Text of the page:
Nicole Boliaux, Deseret News
FILE - Karl Moody works on a composite in the linear room at the Orbital ATK manufacturing facility in Clearfield on Thursday, April 20, 2017.

SALT LAKE CITY — The state added nearly 4,000 new jobs per month over the last 12-month period, new data shows.

The Utah Department of Workforce Services reported Friday that Utah’s nonfarm payroll employment for December 2018 grew by an estimated 3.1 percent, adding 47,200 jobs to the economy since December 2017.

Aaron Thorup, U.S. Bureau of Labor Statistic

For the month, the state's seasonally adjusted unemployment rate remained unchanged from the prior month to register at 3.2 percent. Utah’s current employment level registers at 1,542,600, while approximately 49,900 Utahns were unemployed during the month and actively seeking work.

Nationally, the U.S. jobless rate increased two-tenths of a percentage point from last month to register at 3.9 percent.

The report stated that Utah’s private sector employment grew by 3.3 percent for the 12-month period, adding 41,500 new positions. Nine of the 10 private sector industry groups measured in the establishment survey posted net job increases in December, with natural resources and mining as the one exception as it remained unchanged from the prior year.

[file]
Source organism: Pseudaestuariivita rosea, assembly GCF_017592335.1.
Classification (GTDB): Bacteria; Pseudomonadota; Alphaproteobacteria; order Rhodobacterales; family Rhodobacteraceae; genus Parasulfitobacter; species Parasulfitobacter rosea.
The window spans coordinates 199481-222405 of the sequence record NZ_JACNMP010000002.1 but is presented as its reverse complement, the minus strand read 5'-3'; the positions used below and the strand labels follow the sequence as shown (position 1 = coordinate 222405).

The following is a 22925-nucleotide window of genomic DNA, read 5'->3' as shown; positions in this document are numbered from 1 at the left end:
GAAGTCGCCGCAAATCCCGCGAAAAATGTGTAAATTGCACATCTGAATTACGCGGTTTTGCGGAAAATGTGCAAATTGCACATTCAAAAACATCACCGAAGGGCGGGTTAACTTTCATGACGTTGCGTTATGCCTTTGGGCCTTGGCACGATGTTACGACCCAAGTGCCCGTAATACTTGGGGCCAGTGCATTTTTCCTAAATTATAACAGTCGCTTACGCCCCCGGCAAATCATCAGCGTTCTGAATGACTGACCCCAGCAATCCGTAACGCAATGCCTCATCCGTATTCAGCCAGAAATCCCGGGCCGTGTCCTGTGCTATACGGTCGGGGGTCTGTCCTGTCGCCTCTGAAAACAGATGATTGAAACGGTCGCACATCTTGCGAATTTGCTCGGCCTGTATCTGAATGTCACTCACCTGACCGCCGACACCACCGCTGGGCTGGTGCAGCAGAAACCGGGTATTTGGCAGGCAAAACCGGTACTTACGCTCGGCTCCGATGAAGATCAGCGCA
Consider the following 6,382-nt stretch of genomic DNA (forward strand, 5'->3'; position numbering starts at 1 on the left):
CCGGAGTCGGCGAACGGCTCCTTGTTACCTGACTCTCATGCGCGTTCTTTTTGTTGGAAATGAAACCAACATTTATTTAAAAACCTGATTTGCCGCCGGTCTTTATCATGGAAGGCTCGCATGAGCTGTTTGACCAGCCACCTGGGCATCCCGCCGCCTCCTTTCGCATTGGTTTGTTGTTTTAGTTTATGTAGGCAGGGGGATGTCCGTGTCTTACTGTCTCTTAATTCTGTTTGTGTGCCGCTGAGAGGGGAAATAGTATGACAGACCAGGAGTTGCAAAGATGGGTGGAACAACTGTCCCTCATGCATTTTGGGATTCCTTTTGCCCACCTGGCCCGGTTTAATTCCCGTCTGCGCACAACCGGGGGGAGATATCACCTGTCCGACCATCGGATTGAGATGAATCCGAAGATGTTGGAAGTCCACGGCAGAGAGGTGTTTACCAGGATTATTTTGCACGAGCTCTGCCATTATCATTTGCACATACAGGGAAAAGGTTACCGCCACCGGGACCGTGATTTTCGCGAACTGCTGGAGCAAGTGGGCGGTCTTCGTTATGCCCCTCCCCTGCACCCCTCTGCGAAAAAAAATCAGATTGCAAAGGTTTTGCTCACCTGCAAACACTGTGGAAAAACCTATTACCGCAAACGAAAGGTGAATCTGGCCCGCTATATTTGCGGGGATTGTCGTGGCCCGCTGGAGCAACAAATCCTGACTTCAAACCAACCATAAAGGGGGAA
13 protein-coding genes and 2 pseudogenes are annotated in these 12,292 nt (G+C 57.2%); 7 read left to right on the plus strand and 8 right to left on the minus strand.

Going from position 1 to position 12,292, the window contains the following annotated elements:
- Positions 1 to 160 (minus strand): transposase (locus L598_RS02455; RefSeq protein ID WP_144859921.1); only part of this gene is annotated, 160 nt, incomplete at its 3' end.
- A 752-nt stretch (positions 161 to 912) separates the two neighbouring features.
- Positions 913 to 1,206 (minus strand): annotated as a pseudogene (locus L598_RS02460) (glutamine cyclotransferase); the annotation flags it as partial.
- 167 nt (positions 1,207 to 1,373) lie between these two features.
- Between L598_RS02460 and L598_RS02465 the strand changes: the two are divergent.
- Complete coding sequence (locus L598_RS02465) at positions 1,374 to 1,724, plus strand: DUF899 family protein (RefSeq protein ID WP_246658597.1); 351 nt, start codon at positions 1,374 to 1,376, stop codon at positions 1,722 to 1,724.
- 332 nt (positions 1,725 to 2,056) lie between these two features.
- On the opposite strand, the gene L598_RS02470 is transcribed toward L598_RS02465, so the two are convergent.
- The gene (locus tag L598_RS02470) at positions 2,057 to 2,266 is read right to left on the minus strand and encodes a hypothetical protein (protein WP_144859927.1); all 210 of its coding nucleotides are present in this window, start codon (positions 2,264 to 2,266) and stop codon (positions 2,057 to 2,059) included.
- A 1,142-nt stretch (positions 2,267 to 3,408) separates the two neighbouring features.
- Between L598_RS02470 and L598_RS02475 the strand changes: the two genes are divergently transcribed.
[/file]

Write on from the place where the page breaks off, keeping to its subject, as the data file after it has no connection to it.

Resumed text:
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The largest private sector employment increases were in trade, transportation and utilities, creating 15,000 jobs; education and health services adding 5,900 jobs; and professional and business services, 5,400 new positions. The fastest employment growth by percent occurred in trade, transportation and utilities, climbing 5.2 percent; other services rising 4.3 percent; and manufacturing up 3.4 percent.

"2018 ended with an average annual job growth rate of roughly 3.1 percent, which is in line with our long-run average. It's slower than 2017, but still a healthy pace for our labor market to grow," said DWS chief economist Carrie Mayne. "In 2019, we may see some slowdown in job creation, mainly because employers will struggle to find people to fill their positions. In other words, the tight labor market will actually cause job growth to slow a little bit."